I've never divorced and remarried my lovely wife of 29 years, but I imagine I now have something in common with those who have reconciled with their spouses after a long hiatus. I first joined the Control editorial staff in 1993 and was its editor in chief from 1997 to 2003, when I was drawn away to pursue other interests. (You can read more about those and how it will shape our coverage in the January issue.) Now I'm back after a decade at large, and it's amazing how much the process automation landscape has changed. Sort of. Like I imagine it would be coming back to your spouse.
One thing that doesn't seem to have changed much is alarm management, the subject of a recent Google+ "hangout" of sundry automation editors with representatives of Honeywell. The company's alarm management expert, Kevin Brown, said he has studies showing that our industries lose $10 billion dollars every year due to ineffective alarm management, but it's hard to get plants to give it more than passing attention.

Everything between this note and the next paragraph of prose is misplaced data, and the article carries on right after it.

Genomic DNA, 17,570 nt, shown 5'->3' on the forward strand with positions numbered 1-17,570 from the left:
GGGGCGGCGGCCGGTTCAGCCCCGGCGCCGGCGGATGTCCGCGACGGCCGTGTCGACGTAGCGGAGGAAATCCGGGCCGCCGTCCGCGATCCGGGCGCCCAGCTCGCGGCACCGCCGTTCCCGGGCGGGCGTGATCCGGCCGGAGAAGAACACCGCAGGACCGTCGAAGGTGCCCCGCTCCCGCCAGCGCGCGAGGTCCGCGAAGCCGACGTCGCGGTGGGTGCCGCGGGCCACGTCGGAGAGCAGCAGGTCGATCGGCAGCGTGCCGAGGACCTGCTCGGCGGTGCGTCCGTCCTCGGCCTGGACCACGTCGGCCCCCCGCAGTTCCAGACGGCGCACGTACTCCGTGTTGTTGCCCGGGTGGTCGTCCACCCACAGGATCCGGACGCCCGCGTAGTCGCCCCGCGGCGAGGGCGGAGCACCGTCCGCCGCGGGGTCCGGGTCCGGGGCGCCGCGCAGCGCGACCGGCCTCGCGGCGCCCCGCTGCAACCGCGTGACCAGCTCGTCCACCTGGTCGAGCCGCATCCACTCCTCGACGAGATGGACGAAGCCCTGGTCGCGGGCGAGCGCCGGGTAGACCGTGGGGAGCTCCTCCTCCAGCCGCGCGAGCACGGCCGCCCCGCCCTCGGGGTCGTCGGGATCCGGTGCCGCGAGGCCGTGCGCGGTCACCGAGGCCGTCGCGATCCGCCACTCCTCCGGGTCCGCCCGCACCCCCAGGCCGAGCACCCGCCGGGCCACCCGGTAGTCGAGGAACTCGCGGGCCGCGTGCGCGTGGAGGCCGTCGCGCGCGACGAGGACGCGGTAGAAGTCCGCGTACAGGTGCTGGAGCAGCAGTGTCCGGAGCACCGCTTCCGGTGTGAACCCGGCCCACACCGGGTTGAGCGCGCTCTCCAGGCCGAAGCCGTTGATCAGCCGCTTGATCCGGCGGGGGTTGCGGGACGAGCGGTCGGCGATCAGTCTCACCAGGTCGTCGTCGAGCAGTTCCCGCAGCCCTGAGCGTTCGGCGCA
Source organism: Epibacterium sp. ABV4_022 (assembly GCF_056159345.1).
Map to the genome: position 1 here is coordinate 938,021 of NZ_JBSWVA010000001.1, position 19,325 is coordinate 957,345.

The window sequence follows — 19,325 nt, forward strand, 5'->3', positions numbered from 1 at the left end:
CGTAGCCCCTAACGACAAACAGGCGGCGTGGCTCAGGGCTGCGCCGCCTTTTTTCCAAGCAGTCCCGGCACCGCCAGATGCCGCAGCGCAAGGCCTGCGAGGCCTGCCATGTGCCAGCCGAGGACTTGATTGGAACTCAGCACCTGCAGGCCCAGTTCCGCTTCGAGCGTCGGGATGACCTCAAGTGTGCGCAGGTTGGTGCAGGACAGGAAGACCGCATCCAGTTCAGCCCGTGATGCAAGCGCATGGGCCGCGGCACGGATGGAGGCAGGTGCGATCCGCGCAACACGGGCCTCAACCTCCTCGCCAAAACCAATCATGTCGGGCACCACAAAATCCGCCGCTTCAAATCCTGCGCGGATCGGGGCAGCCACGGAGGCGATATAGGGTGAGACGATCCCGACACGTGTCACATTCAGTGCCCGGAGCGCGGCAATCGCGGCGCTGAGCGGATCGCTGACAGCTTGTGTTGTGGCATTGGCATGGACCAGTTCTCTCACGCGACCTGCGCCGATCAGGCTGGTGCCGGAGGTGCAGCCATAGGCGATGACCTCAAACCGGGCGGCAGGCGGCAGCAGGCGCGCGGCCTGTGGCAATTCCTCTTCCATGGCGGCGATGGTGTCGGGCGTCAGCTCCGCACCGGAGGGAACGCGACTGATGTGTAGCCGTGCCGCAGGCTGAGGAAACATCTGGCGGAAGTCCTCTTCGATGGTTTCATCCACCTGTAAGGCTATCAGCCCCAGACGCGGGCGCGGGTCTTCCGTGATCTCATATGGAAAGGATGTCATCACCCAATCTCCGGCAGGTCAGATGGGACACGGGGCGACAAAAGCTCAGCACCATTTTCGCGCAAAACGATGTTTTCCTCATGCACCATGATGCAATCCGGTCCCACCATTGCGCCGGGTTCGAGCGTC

Even the companies that buckle down don't stick to it. "End users see the problem and do a program, get results, but then slip back," Brown said. As a result, plants present their operators with as many as 4,000 alarms a day. It's no wonder that, too often, a critical problem slips by them to become a full-blown incident.
Brown asked us why alarm management doesn't get enough attention and what could be done about it, but we were just a bunch of editors "hanging out" (at least one of whom was not wearing pants), so I don't think we were much help.
I'd appreciate hearing about alarm management in your plant…if you're good at it, how do you keep it up? If not, what's stopping you? Log in and comment or if that's too public, e-mail me at firstname.lastname@example.org.